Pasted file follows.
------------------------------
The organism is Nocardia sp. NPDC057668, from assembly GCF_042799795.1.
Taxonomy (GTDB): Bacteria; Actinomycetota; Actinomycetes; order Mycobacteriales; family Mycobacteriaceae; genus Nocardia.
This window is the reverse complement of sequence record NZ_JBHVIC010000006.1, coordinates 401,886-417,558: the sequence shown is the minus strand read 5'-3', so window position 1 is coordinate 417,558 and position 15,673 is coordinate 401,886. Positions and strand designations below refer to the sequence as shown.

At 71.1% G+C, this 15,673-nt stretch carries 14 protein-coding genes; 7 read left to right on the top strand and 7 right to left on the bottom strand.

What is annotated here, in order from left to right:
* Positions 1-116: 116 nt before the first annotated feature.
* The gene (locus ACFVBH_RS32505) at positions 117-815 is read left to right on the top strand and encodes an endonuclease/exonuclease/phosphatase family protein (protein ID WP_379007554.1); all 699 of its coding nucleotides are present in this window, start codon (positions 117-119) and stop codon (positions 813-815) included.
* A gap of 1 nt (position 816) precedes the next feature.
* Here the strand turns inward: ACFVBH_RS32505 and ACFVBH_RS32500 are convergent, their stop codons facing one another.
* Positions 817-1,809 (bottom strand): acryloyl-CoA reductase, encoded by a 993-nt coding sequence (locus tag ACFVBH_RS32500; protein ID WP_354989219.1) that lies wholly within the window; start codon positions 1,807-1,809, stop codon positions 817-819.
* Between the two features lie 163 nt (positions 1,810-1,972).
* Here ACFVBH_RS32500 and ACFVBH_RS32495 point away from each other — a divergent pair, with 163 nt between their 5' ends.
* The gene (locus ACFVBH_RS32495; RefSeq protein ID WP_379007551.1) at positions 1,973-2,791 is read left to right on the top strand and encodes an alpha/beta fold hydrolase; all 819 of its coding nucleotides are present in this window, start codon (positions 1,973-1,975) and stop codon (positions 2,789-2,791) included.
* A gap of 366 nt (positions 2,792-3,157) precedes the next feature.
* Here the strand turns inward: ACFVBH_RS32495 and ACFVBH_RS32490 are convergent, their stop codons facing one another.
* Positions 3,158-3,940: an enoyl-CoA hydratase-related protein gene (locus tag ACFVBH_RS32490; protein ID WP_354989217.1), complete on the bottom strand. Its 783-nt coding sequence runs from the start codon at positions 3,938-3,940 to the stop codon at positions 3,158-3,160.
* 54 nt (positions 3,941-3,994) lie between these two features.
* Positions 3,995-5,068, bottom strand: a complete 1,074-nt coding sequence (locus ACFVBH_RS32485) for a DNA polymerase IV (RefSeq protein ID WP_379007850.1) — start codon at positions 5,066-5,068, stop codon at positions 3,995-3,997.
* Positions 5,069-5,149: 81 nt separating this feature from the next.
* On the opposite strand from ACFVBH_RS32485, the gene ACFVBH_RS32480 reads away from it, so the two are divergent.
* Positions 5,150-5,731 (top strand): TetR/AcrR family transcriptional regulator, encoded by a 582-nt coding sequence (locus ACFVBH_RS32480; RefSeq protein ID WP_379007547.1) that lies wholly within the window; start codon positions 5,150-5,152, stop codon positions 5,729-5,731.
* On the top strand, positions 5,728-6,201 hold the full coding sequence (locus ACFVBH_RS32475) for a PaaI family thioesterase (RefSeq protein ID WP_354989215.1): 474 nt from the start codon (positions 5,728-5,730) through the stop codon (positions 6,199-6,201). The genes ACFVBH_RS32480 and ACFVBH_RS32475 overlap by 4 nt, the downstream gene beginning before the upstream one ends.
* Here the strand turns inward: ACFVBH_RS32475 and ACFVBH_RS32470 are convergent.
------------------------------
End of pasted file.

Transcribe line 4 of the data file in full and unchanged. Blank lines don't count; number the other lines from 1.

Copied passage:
At 71.1% G+C, this 15,673-nt stretch carries 14 protein-coding genes; 7 read left to right on the top strand and 7 right to left on the bottom strand.